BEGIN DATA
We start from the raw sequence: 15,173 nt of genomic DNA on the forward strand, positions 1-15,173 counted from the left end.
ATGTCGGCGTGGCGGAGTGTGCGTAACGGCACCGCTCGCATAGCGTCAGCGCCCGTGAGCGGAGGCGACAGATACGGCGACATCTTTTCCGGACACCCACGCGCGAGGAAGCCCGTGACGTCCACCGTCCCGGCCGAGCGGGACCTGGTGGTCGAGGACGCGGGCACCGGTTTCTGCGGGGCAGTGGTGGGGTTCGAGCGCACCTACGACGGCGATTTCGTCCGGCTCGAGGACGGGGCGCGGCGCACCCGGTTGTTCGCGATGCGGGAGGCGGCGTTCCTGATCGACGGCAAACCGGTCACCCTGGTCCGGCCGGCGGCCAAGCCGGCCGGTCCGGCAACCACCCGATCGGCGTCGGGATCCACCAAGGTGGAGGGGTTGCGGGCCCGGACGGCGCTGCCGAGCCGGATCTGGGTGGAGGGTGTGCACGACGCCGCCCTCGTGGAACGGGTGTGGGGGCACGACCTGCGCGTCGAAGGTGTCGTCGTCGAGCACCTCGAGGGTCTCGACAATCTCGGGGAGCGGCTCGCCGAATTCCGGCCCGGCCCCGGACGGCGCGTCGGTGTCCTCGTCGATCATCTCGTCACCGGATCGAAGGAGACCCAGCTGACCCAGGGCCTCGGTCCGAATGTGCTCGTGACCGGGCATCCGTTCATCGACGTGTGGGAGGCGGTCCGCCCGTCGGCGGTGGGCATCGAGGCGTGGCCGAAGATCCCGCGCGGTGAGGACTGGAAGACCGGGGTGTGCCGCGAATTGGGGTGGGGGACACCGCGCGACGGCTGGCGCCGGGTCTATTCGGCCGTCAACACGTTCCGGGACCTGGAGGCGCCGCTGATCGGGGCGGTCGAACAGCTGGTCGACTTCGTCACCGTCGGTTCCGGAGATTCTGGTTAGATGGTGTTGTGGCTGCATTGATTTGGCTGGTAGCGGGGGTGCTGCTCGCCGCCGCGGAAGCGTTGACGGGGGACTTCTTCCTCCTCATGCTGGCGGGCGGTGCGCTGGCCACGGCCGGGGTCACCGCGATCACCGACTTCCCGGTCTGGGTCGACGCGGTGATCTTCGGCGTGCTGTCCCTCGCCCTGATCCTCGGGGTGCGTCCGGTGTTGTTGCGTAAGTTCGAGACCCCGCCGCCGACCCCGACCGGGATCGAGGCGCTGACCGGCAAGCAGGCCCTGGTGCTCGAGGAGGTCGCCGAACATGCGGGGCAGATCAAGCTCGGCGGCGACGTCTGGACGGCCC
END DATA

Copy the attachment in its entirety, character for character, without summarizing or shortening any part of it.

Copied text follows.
We start from the raw sequence: 15,173 nt of genomic DNA on the forward strand, positions 1-15,173 counted from the left end.
ATGTCGGCGTGGCGGAGTGTGCGTAACGGCACCGCTCGCATAGCGTCAGCGCCCGTGAGCGGAGGCGACAGATACGGCGACATCTTTTCCGGACACCCACGCGCGAGGAAGCCCGTGACGTCCACCGTCCCGGCCGAGCGGGACCTGGTGGTCGAGGACGCGGGCACCGGTTTCTGCGGGGCAGTGGTGGGGTTCGAGCGCACCTACGACGGCGATTTCGTCCGGCTCGAGGACGGGGCGCGGCGCACCCGGTTGTTCGCGATGCGGGAGGCGGCGTTCCTGATCGACGGCAAACCGGTCACCCTGGTCCGGCCGGCGGCCAAGCCGGCCGGTCCGGCAACCACCCGATCGGCGTCGGGATCCACCAAGGTGGAGGGGTTGCGGGCCCGGACGGCGCTGCCGAGCCGGATCTGGGTGGAGGGTGTGCACGACGCCGCCCTCGTGGAACGGGTGTGGGGGCACGACCTGCGCGTCGAAGGTGTCGTCGTCGAGCACCTCGAGGGTCTCGACAATCTCGGGGAGCGGCTCGCCGAATTCCGGCCCGGCCCCGGACGGCGCGTCGGTGTCCTCGTCGATCATCTCGTCACCGGATCGAAGGAGACCCAGCTGACCCAGGGCCTCGGTCCGAATGTGCTCGTGACCGGGCATCCGTTCATCGACGTGTGGGAGGCGGTCCGCCCGTCGGCGGTGGGCATCGAGGCGTGGCCGAAGATCCCGCGCGGTGAGGACTGGAAGACCGGGGTGTGCCGCGAATTGGGGTGGGGGACACCGCGCGACGGCTGGCGCCGGGTCTATTCGGCCGTCAACACGTTCCGGGACCTGGAGGCGCCGCTGATCGGGGCGGTCGAACAGCTGGTCGACTTCGTCACCGTCGGTTCCGGAGATTCTGGTTAGATGGTGTTGTGGCTGCATTGATTTGGCTGGTAGCGGGGGTGCTGCTCGCCGCCGCGGAAGCGTTGACGGGGGACTTCTTCCTCCTCATGCTGGCGGGCGGTGCGCTGGCCACGGCCGGGGTCACCGCGATCACCGACTTCCCGGTCTGGGTCGACGCGGTGATCTTCGGCGTGCTGTCCCTCGCCCTGATCCTCGGGGTGCGTCCGGTGTTGTTGCGTAAGTTCGAGACCCCGCCGCCGACCCCGACCGGGATCGAGGCGCTGACCGGCAAGCAGGCCCTGGTGCTCGAGGAGGTCGCCGAACATGCGGGGCAGATCAAGCTCGGCGGCGACGTCTGGACGGCCC